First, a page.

Coconut oil has a shelf life of about 5 years stored in a cool dry place unopened..can be used with recipe modifications as butter… use Coconut oil- about 1/3 amount of butter called for in recipe.. use at least 1/2 of remaining amount in water for needed volume. So if recipe called for one cup of butter i would add 1/3 cup coconut oil and at least 1/3 cup of water…if needed for moisture could add up to 2/3 cup water… works for most recipes. can also blend 2 tbsp butter with 5 tbsp coconut oil for a spreadable butter… or sun butter with sunflower oil…I use a pint jar, 2 sticks real butter, 3 tbsp coconut oil, a little salt and about 6-8 oz sunflower oil. sit in a warm place til butter melts enough to blend.. blend well with wisk. can remain on counter for 2-3 weeks if it lasts that long…

      2. Even if oil (i.e. olive oil) goes rancid, you can use it as fuel for an oil lamp. Lots of how-to’s online to show how this is done. Do not throw anything away.

        1. Yes! I make primitive-style oil lamps from clay (which is then fired in kiln). No need to buy candles. Most any thick/multi-thread/twisted cotton twine will work for the flame.

  4. Two cents here…

    Honey and Salt. Store Honey by the Gallons and salt by the pounds. Last pretty much forever if stored correctly and go a very long way!

  5. With you on that Ken. I don’t store a lot of honey but store 150 lb of salt as it will be great for barter and can be used to coax the little animals for additional eating. Sugar, while not as healthy as honey, can also store for a very long time and would also be a great barter item so I store that also.

  6. It is best to buy food that you are going to eat. I’ve seen too many food supplies get filled up with bugs. When my mother-in-law sold her house and moved to an apartment she divided her food supply among her three sons. I didn’t really look at it. I put it away and later discovered some of the food was 20 years old and full of bufa. I threw it away and for months had bugs crawling all over my cupboards even though I scrubbed several times. It would be terrible to lose your job and need to live off your food supply and you find it filled with bugs. Also you better be used to whole wheat. If something happens where you need to use it you don’t want to be running to the bathroom all the time (or running to the toilet you made) You need to USE these things and then replace then as you use them–using the oldest products first.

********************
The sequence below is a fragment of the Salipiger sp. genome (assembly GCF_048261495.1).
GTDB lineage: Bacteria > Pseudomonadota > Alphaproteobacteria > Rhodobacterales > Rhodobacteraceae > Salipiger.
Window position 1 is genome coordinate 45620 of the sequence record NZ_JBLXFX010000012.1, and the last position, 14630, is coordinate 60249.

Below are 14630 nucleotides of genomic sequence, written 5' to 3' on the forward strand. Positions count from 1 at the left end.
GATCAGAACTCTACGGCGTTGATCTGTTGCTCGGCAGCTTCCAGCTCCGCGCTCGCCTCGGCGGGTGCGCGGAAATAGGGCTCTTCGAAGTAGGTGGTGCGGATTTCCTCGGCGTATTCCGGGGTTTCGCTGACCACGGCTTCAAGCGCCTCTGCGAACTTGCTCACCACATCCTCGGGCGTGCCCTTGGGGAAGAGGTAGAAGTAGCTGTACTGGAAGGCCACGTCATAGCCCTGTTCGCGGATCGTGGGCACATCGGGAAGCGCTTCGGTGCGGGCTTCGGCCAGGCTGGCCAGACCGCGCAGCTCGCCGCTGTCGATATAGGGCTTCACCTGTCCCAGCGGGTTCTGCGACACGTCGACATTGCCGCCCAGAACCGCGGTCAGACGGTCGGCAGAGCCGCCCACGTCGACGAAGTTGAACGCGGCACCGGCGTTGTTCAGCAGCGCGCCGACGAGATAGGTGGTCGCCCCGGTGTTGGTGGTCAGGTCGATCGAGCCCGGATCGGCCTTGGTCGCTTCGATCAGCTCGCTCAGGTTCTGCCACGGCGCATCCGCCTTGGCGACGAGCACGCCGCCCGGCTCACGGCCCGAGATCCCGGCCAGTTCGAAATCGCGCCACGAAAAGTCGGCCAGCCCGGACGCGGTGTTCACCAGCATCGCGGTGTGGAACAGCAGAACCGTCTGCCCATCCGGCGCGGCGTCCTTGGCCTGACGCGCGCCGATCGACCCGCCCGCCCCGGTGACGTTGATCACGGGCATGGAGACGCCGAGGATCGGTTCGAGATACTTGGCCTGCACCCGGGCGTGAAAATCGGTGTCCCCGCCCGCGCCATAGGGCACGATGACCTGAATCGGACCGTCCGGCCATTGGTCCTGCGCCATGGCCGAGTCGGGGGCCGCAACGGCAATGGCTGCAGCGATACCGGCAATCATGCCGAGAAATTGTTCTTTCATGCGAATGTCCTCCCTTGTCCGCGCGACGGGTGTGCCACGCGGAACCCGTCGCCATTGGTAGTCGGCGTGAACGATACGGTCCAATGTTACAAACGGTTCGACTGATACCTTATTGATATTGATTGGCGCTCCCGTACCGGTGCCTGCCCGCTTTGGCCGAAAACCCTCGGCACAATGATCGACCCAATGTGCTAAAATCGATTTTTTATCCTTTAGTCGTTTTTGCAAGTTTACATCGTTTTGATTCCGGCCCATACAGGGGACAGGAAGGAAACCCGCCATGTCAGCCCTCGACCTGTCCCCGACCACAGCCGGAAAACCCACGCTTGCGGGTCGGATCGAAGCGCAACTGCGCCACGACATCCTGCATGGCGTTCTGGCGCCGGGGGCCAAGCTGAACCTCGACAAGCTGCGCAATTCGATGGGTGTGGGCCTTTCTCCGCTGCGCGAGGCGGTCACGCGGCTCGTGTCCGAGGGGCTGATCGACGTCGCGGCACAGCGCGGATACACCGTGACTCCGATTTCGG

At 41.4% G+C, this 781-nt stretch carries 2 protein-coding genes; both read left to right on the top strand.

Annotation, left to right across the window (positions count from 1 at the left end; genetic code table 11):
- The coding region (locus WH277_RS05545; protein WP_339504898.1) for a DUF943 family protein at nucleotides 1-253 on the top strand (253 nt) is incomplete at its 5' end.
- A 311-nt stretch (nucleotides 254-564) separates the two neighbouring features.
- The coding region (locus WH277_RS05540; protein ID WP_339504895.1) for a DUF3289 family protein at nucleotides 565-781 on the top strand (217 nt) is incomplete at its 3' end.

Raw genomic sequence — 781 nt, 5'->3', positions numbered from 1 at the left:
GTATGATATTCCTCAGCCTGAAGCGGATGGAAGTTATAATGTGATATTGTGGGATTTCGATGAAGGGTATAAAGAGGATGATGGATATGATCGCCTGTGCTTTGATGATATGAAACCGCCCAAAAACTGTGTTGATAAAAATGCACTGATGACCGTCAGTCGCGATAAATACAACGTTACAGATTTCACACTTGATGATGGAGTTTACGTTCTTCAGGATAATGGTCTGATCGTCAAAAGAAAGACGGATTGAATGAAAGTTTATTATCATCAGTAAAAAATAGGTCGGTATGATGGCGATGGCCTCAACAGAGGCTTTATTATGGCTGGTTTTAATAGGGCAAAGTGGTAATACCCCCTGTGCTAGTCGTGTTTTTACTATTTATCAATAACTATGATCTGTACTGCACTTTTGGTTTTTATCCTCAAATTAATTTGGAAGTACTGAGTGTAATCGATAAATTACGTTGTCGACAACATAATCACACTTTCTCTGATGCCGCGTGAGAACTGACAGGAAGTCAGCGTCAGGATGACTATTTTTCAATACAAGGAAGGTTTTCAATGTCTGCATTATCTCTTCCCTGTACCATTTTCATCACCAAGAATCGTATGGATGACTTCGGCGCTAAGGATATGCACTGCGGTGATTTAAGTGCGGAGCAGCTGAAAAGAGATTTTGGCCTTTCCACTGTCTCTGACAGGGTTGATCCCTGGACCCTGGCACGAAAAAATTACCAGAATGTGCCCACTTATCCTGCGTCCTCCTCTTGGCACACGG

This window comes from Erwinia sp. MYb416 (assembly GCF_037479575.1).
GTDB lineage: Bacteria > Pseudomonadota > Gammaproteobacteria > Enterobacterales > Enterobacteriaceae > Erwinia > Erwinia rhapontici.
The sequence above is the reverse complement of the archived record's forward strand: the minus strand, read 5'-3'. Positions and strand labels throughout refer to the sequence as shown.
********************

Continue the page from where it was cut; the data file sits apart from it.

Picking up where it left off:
1. BenG: You put the sugar or whole wheat flour in a plastic bag, take as much air as possible , then FREEZE it. The freezing will kill any bug in the flour, the lack of air will not allow them to survive. The lack of air will also help with the sugar. The sugar should be white and as compact as possible

  7. I think you have too much grain and not enough oil. You have 1700 calories a day of grain. That is a lot of bread and cereal. Probably more than you need if you look at total calories per day.

    As for oil, you have 2 tablespoons a day per person. I am not sure that is enough to make your daily bread. The american diet has more like 4 tablespoons a day. Salad dressings and frying would be out with that little oil. Oil is 100 calories a tablespoon so it is a great way to store lots of calories in a small space but it does not store well long term.

    1. Karen,

      Fat is indeed calorie dense and carries some trace nutrients and is needed in moderation by the body. I completely agree with you.

      However, let’s look at it like this, grains have more of a nutrient and fiber punch and will give satiety. When I baked bread, it requires 7 cups of grains to make enough bread for 5 people for day as a side meal… not their full amount of food for the day. 2 adults and 3 small children. It takes a smidgen over 3 cups of flour to make a pound. So, let’s round down to 2 lbs of flour for daily bread that is normally used as a side meal… 2 x 365 days is 730 lbs… and that is really for one meal a day. Bread doesn’t always need oil to be made. So this is where these minimums come into play. Now, if a family made pancakes for breakfast, had bread for dinner and ate stew for lunch, they would use more flour. I don’t use wheat barley or rye based anything… but even if I just used sorghum and cornmeal… I would need about 300-400 lbs per person..,, breads, pancakes, cereal for breakfast, pasta….

      Fat storage has a short shelf life, it will go rancid quickly. Therefore much harder to store for long periods of time.

  8. Hi! I’m in Japan and have been following this blog regularly!

    Obviously we have natural disaster issues like earthquakes, tsunamis and typhoons here, and combined with the new issue of NK trying to blow us up (combined with having small houses with no basements) makes for difficult emergency preparation.

    Do you have any tips?

    1. Shino-chan
      Start with water storage, purchase the 1 gallon or liter for your area. You will need one gallon per day per person figure 3 days to start with. If that does not work for your home at least store the amount you can have on hand. Depending on your budget a life straw so you can drink water that one would not normally consume. The next step would be buying a commercial water system, referring to a Berkey. There is another system that removes hazardous waste but I do not recall the name. Hopefully someone who has researched it could advise you on the products name. Now you have your water covered would be food.